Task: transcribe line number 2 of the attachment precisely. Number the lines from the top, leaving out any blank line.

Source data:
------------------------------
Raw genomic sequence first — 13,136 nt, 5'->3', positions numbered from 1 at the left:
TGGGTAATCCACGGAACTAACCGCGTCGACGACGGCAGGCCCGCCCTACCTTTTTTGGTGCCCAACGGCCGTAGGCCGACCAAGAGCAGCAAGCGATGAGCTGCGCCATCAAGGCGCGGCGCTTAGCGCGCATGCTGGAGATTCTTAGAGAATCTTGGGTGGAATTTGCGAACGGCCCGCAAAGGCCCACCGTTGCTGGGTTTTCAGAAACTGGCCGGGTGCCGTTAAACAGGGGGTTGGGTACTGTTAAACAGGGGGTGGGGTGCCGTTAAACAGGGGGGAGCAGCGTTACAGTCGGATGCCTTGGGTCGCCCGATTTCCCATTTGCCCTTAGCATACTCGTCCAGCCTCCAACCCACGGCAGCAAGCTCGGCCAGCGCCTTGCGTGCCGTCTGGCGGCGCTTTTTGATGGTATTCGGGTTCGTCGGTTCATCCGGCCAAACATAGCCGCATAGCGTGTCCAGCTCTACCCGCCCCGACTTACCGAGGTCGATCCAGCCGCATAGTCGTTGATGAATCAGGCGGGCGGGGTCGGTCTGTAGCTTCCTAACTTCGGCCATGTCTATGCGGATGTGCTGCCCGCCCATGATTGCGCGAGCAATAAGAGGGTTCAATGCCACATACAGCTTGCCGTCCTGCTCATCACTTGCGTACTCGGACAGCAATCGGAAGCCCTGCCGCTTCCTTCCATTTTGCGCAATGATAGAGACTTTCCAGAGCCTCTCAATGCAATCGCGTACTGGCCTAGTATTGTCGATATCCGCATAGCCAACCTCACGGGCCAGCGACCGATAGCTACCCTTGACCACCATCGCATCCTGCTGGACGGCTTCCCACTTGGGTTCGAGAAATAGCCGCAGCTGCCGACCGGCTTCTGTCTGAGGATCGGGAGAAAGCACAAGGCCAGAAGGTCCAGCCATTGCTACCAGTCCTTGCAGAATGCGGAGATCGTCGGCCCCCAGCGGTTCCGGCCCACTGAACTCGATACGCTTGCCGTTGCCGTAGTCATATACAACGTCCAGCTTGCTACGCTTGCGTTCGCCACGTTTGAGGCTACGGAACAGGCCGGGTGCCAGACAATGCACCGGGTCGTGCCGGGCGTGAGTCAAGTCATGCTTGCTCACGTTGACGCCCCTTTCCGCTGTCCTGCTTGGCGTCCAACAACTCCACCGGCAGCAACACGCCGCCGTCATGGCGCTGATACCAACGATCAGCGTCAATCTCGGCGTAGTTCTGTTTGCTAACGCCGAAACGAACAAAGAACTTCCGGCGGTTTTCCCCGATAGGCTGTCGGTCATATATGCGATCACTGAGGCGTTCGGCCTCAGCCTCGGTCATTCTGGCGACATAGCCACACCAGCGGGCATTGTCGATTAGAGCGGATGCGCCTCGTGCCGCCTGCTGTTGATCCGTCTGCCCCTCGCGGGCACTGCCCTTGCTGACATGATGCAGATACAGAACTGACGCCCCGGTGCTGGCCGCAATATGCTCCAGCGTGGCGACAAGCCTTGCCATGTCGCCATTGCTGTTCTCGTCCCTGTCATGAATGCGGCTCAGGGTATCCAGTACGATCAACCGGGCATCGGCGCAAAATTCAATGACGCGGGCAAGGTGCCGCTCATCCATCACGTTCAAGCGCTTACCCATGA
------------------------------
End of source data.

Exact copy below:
TGGGTAATCCACGGAACTAACCGCGTCGACGACGGCAGGCCCGCCCTACCTTTTTTGGTGCCCAACGGCCGTAGGCCGACCAAGAGCAGCAAGCGATGAGCTGCGCCATCAAGGCGCGGCGCTTAGCGCGCATGCTGGAGATTCTTAGAGAATCTTGGGTGGAATTTGCGAACGGCCCGCAAAGGCCCACCGTTGCTGGGTTTTCAGAAACTGGCCGGGTGCCGTTAAACAGGGGGTTGGGTACTGTTAAACAGGGGGTGGGGTGCCGTTAAACAGGGGGGAGCAGCGTTACAGTCGGATGCCTTGGGTCGCCCGATTTCCCATTTGCCCTTAGCATACTCGTCCAGCCTCCAACCCACGGCAGCAAGCTCGGCCAGCGCCTTGCGTGCCGTCTGGCGGCGCTTTTTGATGGTATTCGGGTTCGTCGGTTCATCCGGCCAAACATAGCCGCATAGCGTGTCCAGCTCTACCCGCCCCGACTTACCGAGGTCGATCCAGCCGCATAGTCGTTGATGAATCAGGCGGGCGGGGTCGGTCTGTAGCTTCCTAACTTCGGCCATGTCTATGCGGATGTGCTGCCCGCCCATGATTGCGCGAGCAATAAGAGGGTTCAATGCCACATACAGCTTGCCGTCCTGCTCATCACTTGCGTACTCGGACAGCAATCGGAAGCCCTGCCGCTTCCTTCCATTTTGCGCAATGATAGAGACTTTCCAGAGCCTCTCAATGCAATCGCGTACTGGCCTAGTATTGTCGATATCCGCATAGCCAACCTCACGGGCCAGCGACCGATAGCTACCCTTGACCACCATCGCATCCTGCTGGACGGCTTCCCACTTGGGTTCGAGAAATAGCCGCAGCTGCCGACCGGCTTCTGTCTGAGGATCGGGAGAAAGCACAAGGCCAGAAGGTCCAGCCATTGCTACCAGTCCTTGCAGAATGCGGAGATCGTCGGCCCCCAGCGGTTCCGGCCCACTGAACTCGATACGCTTGCCGTTGCCGTAGTCATATACAACGTCCAGCTTGCTACGCTTGCGTTCGCCACGTTTGAGGCTACGGAACAGGCCGGGTGCCAGACAATGCACCGGGTCGTGCCGGGCGTGAGTCAAGTCATGCTTGCTCACGTTGACGCCCCTTTCCGCTGTCCTGCTTGGCGTCCAACAACTCCACCGGCAGCAACACGCCGCCGTCATGGCGCTGATACCAACGATCAGCGTCAATCTCGGCGTAGTTCTGTTTGCTAACGCCGAAACGAACAAAGAACTTCCGGCGGTTTTCCCCGATAGGCTGTCGGTCATATATGCGATCACTGAGGCGTTCGGCCTCAGCCTCGGTCATTCTGGCGACATAGCCACACCAGCGGGCATTGTCGATTAGAGCGGATGCGCCTCGTGCCGCCTGCTGTTGATCCGTCTGCCCCTCGCGGGCACTGCCCTTGCTGACATGATGCAGATACAGAACTGACGCCCCGGTGCTGGCCGCAATATGCTCCAGCGTGGCGACAAGCCTTGCCATGTCGCCATTGCTGTTCTCGTCCCTGTCATGAATGCGGCTCAGGGTATCCAGTACGATCAACCGGGCATCGGCGCAAAATTCAATGACGCGGGCAAGGTGCCGCTCATCCATCACGTTCAAGCGCTTACCCATGA